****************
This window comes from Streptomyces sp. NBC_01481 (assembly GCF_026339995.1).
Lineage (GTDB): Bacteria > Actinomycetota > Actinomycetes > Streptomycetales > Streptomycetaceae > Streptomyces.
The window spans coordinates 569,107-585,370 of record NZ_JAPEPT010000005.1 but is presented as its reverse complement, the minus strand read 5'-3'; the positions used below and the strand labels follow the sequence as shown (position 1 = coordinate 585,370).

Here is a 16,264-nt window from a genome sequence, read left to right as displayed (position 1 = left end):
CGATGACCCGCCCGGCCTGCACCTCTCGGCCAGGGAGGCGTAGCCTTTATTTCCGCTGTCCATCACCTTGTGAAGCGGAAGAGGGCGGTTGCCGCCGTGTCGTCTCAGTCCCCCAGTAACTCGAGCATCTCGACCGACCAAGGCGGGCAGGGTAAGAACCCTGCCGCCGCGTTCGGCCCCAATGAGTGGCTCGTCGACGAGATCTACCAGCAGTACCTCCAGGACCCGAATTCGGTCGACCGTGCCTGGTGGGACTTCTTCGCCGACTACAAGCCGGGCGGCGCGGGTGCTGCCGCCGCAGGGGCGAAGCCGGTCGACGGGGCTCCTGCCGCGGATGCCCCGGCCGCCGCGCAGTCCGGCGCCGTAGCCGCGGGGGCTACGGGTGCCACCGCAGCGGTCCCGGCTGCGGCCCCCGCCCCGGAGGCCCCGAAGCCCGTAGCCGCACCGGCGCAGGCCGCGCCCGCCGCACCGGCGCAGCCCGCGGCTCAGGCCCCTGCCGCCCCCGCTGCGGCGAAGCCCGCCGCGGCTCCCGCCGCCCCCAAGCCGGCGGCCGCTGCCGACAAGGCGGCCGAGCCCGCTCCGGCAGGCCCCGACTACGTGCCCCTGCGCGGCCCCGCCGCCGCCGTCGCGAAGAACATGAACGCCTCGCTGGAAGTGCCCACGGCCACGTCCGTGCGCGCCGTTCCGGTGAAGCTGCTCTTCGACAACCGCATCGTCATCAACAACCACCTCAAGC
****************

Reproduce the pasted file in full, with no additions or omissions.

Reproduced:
This window comes from Streptomyces sp. NBC_01481 (assembly GCF_026339995.1).
Lineage (GTDB): Bacteria > Actinomycetota > Actinomycetes > Streptomycetales > Streptomycetaceae > Streptomyces.
The window spans coordinates 569,107-585,370 of record NZ_JAPEPT010000005.1 but is presented as its reverse complement, the minus strand read 5'-3'; the positions used below and the strand labels follow the sequence as shown (position 1 = coordinate 585,370).

Here is a 16,264-nt window from a genome sequence, read left to right as displayed (position 1 = left end):
CGATGACCCGCCCGGCCTGCACCTCTCGGCCAGGGAGGCGTAGCCTTTATTTCCGCTGTCCATCACCTTGTGAAGCGGAAGAGGGCGGTTGCCGCCGTGTCGTCTCAGTCCCCCAGTAACTCGAGCATCTCGACCGACCAAGGCGGGCAGGGTAAGAACCCTGCCGCCGCGTTCGGCCCCAATGAGTGGCTCGTCGACGAGATCTACCAGCAGTACCTCCAGGACCCGAATTCGGTCGACCGTGCCTGGTGGGACTTCTTCGCCGACTACAAGCCGGGCGGCGCGGGTGCTGCCGCCGCAGGGGCGAAGCCGGTCGACGGGGCTCCTGCCGCGGATGCCCCGGCCGCCGCGCAGTCCGGCGCCGTAGCCGCGGGGGCTACGGGTGCCACCGCAGCGGTCCCGGCTGCGGCCCCCGCCCCGGAGGCCCCGAAGCCCGTAGCCGCACCGGCGCAGGCCGCGCCCGCCGCACCGGCGCAGCCCGCGGCTCAGGCCCCTGCCGCCCCCGCTGCGGCGAAGCCCGCCGCGGCTCCCGCCGCCCCCAAGCCGGCGGCCGCTGCCGACAAGGCGGCCGAGCCCGCTCCGGCAGGCCCCGACTACGTGCCCCTGCGCGGCCCCGCCGCCGCCGTCGCGAAGAACATGAACGCCTCGCTGGAAGTGCCCACGGCCACGTCCGTGCGCGCCGTTCCGGTGAAGCTGCTCTTCGACAACCGCATCGTCATCAACAACCACCTCAAGC